Recruiting Comparison: How OSU, Wisconsin Starters Stack up as Recruits in High School Rankings

Recruiting stars matter but are not the end all, be all — else Texas would definitely have been back by now and Oklahoma State would have been floating in Texas Tech territory for over a decade.

But recruiting stars and rankings don’t not matter entirely, either.

So who has the advantage as OSU faces Wisconsin in the Guaranteed Rate Bowl this week?

I crunched the numbers and came away surprised by the data. Both good and bad. The good came on defense, where OSU has the slight edge. The bad came on offense, particularly along the offensive line, where OSU not only is pretty average but also where Wisconsin has bullies. People joke about Wisconsin offensive linemen being built different, but man, that team knows how to recruit some big boyz.

OK, let’s jump into the comparison. First up: OSU’s offense. For all unranked prospects in the Composite rankings they received a 75.00 average ranking so as not to entirely skew the data unfavorably.

POS Player 247 Composite
QB Garret Rangel 89.06
RB Ollie Gordon 91.25
WR Brennan Presley 85.65
WR Bryson Green 88.75
WR Braydon Johnson 84.39
WR John Paul Richardson 85.44
TE Braden Cassity 85
LT Caleb Etienne 85.96
LG Taylor Miterko 86.01
OC Preston Wilson 86.01
RG Hunter Woodard 85.73
RT Jake Springfield NR
Average 85.69

Interesting, right? It’s just fun to look at. I used the latest depth chart from both programs to compare and contrast in this exercise. Wisconsin’s offense is below. Note: Wisconsin has two QBs and hasn’t publicly committed to one or the other for the bowl game after its starter hit the portal. (Sound familiar?) So I averaged out each of their Composite scores to compile the total data below.

POS Player 247 Composite
QB Chase Wolf/Myles Burkett 85.26/87.07
RB Braelon Allen 91.59
WR Chimere Dike 87.27
WR Skyler Bell 85.78
WR Keontez Lewis 88.26
WR Dean Engram 85.8
FB Jackson Acker 87.63
TE Hayden Rucci 88.37
LT Jack Nelson 95.39
LG Michael Furtney 86.14
OC Tanor Bortolini 85.52
RG Trey Wedig 96.41
RT Riley Mahlman 93.79
Average 89.09

The takeaway: Wisconsin has far more “talent” in terms of recruiting stars at their respective starter spots. This is especially apparent along the offensive line where Wisconsin’s unit ranked 91.45 on average and OSU’s unit — again factoring in unranked recruits as a 75.00 overall grade — with a total grade of 83.74.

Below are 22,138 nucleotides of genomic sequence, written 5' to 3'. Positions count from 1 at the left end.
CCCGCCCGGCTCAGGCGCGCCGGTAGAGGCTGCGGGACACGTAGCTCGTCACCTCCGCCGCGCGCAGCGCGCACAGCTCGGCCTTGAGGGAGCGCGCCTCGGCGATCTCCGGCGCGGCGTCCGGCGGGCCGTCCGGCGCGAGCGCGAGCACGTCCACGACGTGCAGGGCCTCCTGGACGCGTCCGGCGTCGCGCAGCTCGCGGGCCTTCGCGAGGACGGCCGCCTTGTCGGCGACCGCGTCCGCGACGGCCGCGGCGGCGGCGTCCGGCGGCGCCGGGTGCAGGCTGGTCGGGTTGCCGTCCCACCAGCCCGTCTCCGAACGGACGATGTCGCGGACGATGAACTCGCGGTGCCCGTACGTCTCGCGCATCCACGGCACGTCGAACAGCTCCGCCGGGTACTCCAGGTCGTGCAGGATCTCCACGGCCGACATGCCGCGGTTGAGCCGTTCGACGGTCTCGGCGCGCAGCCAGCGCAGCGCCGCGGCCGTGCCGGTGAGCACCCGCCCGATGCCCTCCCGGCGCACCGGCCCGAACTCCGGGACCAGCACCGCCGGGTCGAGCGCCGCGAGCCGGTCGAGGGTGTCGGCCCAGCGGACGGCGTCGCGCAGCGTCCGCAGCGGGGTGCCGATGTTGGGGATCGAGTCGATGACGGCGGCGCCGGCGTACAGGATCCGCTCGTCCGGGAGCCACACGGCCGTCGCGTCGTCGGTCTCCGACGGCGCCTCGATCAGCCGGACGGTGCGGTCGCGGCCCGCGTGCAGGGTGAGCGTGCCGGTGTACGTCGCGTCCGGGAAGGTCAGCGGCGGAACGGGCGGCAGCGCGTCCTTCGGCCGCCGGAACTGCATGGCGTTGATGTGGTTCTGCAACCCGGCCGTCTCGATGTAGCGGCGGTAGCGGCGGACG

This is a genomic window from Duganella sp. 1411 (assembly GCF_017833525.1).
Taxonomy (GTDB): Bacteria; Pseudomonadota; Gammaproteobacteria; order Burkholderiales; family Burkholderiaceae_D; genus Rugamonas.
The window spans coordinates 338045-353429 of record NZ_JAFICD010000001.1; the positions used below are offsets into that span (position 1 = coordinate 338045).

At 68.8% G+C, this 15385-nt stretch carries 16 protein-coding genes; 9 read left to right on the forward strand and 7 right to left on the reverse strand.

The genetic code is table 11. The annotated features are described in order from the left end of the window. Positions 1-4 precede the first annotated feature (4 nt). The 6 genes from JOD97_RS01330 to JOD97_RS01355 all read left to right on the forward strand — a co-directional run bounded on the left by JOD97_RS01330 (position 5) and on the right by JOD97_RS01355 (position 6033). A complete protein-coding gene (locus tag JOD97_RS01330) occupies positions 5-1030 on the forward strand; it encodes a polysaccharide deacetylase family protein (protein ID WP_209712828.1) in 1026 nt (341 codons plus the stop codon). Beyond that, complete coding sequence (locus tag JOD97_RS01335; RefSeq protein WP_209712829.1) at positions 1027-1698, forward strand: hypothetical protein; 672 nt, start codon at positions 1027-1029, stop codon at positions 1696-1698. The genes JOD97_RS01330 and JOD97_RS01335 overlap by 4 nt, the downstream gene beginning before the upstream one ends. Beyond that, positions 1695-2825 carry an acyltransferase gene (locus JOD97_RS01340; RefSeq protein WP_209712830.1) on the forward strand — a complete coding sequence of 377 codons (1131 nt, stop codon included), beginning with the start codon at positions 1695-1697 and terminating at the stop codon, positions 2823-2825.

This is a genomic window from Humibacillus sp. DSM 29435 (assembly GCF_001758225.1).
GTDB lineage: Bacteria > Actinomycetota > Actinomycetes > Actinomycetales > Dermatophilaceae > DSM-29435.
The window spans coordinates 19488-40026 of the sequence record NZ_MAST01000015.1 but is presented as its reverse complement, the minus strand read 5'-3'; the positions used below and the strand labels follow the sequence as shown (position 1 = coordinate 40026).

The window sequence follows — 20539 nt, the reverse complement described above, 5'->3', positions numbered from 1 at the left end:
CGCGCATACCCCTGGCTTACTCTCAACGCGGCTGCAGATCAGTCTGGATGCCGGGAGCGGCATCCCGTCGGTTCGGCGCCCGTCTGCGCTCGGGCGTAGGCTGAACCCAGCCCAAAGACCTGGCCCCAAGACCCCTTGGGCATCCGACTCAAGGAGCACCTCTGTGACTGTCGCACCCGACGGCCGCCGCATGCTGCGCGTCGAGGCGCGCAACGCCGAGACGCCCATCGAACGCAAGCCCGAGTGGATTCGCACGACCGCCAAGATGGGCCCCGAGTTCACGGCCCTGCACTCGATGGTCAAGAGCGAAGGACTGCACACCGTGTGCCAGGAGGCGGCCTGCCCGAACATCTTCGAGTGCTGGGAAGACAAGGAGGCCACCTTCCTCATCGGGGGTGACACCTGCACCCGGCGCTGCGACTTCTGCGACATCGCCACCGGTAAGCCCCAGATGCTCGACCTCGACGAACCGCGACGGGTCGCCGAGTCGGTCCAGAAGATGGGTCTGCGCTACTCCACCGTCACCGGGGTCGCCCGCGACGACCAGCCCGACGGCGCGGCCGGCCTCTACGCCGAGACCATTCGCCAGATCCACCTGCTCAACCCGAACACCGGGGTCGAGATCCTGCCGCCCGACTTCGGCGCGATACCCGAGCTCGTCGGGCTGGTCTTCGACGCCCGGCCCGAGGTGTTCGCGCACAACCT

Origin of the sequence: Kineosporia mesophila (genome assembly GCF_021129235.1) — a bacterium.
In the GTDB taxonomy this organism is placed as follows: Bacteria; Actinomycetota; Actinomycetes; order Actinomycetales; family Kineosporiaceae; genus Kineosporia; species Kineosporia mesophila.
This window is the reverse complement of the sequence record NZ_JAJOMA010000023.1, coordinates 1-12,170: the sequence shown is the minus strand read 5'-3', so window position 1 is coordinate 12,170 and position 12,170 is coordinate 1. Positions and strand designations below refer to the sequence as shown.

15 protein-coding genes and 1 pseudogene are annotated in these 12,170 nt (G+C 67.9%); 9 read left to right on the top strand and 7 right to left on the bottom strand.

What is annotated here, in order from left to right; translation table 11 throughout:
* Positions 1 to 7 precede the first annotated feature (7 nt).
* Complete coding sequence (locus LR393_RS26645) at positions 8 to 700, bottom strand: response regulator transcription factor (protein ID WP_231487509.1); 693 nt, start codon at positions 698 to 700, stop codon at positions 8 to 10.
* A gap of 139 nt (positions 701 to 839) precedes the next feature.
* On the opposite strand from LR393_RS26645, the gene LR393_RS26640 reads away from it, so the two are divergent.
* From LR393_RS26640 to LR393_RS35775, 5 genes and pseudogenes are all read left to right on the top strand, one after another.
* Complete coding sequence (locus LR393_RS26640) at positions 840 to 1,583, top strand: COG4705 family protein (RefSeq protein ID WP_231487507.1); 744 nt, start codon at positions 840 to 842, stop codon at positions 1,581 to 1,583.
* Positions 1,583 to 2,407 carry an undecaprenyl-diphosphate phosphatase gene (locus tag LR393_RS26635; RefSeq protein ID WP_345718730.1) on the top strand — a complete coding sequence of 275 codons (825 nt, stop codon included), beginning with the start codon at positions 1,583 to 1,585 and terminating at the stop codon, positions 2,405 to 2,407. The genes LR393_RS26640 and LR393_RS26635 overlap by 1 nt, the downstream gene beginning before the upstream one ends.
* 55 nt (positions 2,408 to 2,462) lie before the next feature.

So the defense?

The defense, my friends. The defensive numbers are promising. OSU has an 86.71 to 85.37 advantage here. None of Wisconsin’s starters were ranked higher than 89.00 in the Composite. (OSU has just one, but that one — Kendal Daniels — was a cool 95.78.) Here’s OSU’s defense.

POS Player 247 Composite
CB Korie Black 87.42
CB Cam Smith 85.56
S Kendal Daniels 95.78
S Sean Michael-Flanagan 88.58
S Jason Taylor 86.06
DL Xavier Ross 84.85
DL Sione Asi 84.94
DE Brock Martin 84.43
DE Collin Oliver 88.67
LB Xavier Benson 84.89
LB Lamont Bishop 82.62
Average 86.71

Some really solid talent across the board. Collin Oliver is an All-American and didn’t crack an 89.00 ranking, by the way. C’mon, man!

Here are Wisconsin’s numbers.

POS Player 247 Composite
NB Cedrick Dort 82.54
CB Alexander Smith 84.23
S John Torchio 79.98
S Kamo’i Latu 84.64
CB Jay Shaw 86.49
DL Gio Paez 85.81
DE Isaiah Mullens 86.14
DE Rodas Johnson 88.58
LB CJ Goetz 86
LB Jordan Turner 86.8
LB Maema Njongmeta 87.84
Average 85.37

The takeaway: If you’re to put stock into recruiting rankings and how they might impact on-field play — which is problematic but play along with me! — it appears Wisconsin’s secondary would be the most vulnerable. That doesn’t entirely check out — Wisconsin is about middle-of-the-pack in the Big Ten in defending the pass — but its certainly a more viable attack than trying to gain through the ground game. Wisconsin has a stingy run defense that ranks third-best among Big Ten teams this season in yards rushing allowed per game.